As stated before, Left 4 Dead 2 follows along with the same format of the previous game, where the survivors need to work together to survive against nigh-impossible odds, and an ever-increasing Horde of zombies out for their blood. Like in L4D, players have a primary weapon and a secondary weapon, along with the inventory slot for one med kit which heals almost all health loss, as well as a slot for one thrown weapon, and a slot for one support item. However, in the 2nd installment, there is the addition and prominence of melee weapons with the likes of a baseball bat, katana, frying pan, and chainsaw making their presence known in the game. These melee weapons, if used, take the slot of the secondary pistol weapon, but offer some very powerful close-range attack power that the pistol lacked in the first game. Along with the addition of twice the number of primary ranged weapons, Left 4 Dead 2 definitely offers more in terms of player survivability than the original. That being said, there is also the addition of a few new types of special infected enemies to go along with all the original specials. Along with the Boomer, Hunter, Smoker, Witch, and Tank, there is the introduction of the Spitter, who spits acid at survivors, the Jockey, which can effectively “ride” a survivor towards hazards, and the Charger, which can ram into survivors and effectively slam them to death. So, with the additional survivability come more ways to get killed, so overall it evens out to keep things challenging and fun.

Left 4 Dead 2 has also been delivering ample downloadable content since its release, as was promised by Valve when the game was announced. The first campaign DLC was the release of The Passing, where the survivors of L4D2 cross paths with the survivors of the first storyline, sans one, whom is revealed during the campaign’s concluding act. This DLC also introduces a new type of uncommon infected enemy known as the “Fallen Survivor”, who drops some rather useful equipment upon death. However, rather than attacking the players, the fallen survivor runs away. There has also been a 2nd major DLC release which covers not only how the original survivors reach that point in time in a campaign called “The Sacrifice”, but also re-releases one of the more popular Left 4 Dead campaigns, No Mercy, all with the weapons and enemies of Left 4 Dead 2. Both these campaigns feature all of the lovable original survivors rather than the new set. The Sacrifice, along with the comic series released in the weeks prior to the DLC, tells the tale of how the original survivors made it to the South, and how one of them had to sacrifice themselves so that the other three could survive. No Mercy is simply a retelling of the first campaign of the original Left 4 Dead.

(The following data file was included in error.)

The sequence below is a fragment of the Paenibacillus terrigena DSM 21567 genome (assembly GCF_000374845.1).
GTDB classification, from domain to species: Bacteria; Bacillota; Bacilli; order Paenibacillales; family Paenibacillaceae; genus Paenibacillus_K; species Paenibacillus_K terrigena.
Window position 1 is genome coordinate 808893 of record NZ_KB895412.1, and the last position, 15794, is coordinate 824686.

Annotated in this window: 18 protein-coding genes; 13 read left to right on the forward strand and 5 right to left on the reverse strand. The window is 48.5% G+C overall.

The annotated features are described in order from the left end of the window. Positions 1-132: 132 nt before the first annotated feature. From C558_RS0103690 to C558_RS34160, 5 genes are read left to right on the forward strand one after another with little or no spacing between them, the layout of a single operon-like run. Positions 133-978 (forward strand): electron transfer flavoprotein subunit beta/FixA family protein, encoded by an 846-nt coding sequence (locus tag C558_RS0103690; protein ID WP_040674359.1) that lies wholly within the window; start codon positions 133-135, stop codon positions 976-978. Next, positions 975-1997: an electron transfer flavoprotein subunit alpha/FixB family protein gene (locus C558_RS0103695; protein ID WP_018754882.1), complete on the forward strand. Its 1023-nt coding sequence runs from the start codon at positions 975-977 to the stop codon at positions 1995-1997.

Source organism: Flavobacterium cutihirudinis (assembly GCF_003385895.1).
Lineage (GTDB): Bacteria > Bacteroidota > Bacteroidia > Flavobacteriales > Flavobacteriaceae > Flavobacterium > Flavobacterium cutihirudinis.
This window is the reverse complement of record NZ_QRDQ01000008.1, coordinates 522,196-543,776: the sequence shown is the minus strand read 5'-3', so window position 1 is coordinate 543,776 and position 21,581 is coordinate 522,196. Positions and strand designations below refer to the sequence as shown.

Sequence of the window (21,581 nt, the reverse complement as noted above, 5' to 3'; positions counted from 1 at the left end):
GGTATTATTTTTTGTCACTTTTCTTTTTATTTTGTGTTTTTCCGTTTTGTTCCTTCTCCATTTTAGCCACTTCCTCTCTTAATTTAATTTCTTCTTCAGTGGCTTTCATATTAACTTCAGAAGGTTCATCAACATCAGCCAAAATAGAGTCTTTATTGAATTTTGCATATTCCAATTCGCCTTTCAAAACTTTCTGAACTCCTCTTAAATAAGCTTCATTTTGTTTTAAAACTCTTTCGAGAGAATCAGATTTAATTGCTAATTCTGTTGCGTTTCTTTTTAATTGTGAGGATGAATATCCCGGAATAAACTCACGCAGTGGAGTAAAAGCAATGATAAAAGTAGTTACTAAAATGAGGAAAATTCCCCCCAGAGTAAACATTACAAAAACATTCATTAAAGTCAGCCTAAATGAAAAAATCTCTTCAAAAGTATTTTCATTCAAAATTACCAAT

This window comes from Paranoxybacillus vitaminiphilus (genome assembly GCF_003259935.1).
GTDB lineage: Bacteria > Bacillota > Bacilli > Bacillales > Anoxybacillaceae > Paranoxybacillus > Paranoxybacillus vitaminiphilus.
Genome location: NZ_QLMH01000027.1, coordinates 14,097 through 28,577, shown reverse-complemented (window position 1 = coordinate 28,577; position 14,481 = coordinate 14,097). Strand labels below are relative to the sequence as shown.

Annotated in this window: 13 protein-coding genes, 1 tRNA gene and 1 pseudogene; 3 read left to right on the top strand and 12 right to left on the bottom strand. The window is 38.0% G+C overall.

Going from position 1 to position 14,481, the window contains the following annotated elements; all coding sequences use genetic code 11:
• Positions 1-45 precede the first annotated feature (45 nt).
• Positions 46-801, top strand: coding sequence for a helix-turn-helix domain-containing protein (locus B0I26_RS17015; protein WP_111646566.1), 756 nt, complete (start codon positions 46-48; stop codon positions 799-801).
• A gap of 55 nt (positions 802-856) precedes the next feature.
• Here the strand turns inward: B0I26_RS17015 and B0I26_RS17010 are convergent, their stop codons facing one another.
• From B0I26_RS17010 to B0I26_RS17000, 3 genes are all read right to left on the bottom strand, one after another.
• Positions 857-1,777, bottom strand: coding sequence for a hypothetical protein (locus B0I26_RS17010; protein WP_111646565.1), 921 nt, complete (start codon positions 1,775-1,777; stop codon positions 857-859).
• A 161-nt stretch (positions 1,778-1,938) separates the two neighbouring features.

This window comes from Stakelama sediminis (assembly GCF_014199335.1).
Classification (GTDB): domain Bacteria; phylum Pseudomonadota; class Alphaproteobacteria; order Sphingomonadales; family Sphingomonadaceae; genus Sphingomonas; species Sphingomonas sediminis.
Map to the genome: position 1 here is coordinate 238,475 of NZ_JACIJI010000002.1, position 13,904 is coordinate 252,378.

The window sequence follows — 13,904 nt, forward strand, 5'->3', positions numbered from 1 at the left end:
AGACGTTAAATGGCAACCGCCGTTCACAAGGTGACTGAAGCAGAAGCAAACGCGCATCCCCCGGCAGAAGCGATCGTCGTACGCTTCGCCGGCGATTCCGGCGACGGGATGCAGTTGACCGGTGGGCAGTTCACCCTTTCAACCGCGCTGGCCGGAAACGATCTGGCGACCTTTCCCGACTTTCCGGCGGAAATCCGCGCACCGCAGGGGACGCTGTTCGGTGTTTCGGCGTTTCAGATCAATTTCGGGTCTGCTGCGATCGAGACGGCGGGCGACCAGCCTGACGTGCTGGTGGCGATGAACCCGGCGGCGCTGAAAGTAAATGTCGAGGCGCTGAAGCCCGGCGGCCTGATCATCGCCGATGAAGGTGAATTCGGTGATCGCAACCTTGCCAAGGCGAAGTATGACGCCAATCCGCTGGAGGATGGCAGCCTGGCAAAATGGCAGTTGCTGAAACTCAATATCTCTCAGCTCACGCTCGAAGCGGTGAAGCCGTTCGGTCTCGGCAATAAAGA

Overall, the game itself takes the bar set by the first game and raises it by adding a number of desired improvements from the fan base. The addition of the melee weapons add another choice of playing style for the players, and the expansion of the primary weapons add another level of variety to the game itself. Along with the addition of the new special infected enemies, the game remains to be rather well-balanced, and victory is determined by strategic teamwork in the higher difficulties rather than blind spray-and-pray gameplay. So, Left 4 Dead 2 is definitely a nice continuation of an already enjoyable series.


Now let’s get into the numbers.

Storyline: 9/10 – Simple storyline told in a somewhat unique way that isn’t usually seen in many video games. The story itself is simple, as it is just depicting events after an apocalyptic virus outbreak that is turning all humanity into violent, rage-filled zombies. What sets it apart, however, is that it is told in the style of a zombie survival horror film, complete with movie poster loading screens at the start, and movie-style credits at the end. It brings a nice little addition that delivers a somewhat new twist on a tried and true theme.